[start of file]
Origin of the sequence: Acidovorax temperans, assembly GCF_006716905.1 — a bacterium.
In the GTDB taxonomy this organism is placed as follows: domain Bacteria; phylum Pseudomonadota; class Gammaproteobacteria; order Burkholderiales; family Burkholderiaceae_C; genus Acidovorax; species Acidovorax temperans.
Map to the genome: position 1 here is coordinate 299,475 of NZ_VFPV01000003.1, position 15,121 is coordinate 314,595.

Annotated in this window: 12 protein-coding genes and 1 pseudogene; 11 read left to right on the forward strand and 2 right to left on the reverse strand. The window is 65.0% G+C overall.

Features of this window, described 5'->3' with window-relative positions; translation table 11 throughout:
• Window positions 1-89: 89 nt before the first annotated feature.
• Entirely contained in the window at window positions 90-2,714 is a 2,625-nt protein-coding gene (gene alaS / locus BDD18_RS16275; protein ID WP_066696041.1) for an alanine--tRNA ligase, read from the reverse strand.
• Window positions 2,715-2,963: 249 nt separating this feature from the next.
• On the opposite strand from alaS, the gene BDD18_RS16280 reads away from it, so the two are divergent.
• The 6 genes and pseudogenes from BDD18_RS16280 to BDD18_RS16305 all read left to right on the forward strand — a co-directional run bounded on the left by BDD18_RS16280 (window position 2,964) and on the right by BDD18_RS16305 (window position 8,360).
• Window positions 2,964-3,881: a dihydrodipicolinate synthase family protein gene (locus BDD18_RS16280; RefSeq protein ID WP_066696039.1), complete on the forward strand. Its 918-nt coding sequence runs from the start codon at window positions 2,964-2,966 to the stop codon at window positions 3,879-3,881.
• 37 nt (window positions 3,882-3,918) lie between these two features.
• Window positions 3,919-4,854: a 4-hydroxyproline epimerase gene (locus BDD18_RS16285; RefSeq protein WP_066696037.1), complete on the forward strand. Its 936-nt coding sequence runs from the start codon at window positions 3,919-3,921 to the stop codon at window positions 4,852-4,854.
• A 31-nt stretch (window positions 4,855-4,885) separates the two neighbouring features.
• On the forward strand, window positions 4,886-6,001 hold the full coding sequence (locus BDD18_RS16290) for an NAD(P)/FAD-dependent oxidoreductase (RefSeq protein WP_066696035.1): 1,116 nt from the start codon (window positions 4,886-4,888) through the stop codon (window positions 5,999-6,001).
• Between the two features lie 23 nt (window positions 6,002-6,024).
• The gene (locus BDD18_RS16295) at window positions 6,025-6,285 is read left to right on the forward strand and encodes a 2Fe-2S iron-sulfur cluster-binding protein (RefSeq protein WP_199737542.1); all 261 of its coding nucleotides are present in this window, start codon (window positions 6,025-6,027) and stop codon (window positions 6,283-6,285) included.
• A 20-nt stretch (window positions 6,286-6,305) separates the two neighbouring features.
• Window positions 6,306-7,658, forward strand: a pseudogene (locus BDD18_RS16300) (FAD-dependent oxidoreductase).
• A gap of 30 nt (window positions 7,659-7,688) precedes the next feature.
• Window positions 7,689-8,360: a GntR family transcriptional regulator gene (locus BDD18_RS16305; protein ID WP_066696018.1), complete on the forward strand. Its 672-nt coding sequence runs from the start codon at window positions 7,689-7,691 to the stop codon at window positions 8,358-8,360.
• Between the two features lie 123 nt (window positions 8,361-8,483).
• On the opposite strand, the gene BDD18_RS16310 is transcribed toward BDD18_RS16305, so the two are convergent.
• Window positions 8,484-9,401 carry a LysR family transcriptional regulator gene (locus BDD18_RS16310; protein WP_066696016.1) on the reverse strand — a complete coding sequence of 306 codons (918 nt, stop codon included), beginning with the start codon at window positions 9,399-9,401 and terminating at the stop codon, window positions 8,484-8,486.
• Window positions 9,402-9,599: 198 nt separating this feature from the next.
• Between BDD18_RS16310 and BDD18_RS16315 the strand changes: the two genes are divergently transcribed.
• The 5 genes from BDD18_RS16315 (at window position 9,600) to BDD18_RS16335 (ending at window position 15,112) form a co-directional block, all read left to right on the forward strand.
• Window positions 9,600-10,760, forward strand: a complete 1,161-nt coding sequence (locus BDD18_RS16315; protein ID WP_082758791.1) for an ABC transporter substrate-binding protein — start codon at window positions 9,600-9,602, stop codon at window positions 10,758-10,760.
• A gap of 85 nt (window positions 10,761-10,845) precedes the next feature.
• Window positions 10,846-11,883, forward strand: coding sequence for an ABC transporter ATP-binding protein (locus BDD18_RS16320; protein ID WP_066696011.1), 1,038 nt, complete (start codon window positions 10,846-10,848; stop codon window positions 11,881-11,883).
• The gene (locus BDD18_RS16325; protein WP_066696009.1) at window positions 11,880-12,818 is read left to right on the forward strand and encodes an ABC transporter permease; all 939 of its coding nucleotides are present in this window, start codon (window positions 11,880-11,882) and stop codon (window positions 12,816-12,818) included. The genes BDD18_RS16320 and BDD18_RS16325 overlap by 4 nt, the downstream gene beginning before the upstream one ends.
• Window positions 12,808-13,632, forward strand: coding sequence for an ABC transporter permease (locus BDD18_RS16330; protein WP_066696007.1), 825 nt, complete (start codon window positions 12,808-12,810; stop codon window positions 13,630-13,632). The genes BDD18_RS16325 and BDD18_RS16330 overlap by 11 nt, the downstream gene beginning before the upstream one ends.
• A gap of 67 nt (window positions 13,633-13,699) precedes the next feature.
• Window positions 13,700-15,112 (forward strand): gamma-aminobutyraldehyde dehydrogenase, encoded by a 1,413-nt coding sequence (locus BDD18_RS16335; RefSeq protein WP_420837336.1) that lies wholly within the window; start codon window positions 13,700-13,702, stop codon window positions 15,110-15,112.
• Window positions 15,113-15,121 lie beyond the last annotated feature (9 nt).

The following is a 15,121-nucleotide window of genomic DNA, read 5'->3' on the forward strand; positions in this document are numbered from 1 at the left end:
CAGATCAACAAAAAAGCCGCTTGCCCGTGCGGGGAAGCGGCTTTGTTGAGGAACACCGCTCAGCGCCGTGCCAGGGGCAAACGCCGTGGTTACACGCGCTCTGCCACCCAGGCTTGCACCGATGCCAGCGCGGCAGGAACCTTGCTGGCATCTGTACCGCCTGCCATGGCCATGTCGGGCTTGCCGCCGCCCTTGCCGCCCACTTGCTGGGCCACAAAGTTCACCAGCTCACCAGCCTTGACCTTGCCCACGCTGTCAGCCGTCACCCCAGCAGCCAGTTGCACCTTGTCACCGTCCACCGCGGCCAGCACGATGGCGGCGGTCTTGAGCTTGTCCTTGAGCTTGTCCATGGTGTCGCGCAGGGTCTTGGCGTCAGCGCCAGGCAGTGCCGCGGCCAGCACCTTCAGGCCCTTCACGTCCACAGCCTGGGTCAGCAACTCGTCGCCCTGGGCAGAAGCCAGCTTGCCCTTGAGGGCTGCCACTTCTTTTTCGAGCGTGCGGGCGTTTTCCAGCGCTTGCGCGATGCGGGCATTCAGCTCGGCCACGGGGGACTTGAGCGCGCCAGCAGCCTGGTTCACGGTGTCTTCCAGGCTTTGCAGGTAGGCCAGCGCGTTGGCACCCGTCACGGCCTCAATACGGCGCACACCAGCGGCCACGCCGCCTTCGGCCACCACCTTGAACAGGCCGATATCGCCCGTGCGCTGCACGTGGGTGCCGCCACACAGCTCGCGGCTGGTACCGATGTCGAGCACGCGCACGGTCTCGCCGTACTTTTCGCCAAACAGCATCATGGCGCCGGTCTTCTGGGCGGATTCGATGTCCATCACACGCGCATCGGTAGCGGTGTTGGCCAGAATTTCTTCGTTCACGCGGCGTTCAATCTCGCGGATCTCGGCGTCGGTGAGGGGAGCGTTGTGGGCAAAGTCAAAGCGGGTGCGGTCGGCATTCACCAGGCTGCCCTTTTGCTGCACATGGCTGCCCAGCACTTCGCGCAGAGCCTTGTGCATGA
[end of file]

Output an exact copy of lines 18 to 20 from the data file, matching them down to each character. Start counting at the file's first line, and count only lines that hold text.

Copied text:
• A 20-nt stretch (window positions 6,286-6,305) separates the two neighbouring features.
• Window positions 6,306-7,658, forward strand: a pseudogene (locus BDD18_RS16300) (FAD-dependent oxidoreductase).
• A gap of 30 nt (window positions 7,659-7,688) precedes the next feature.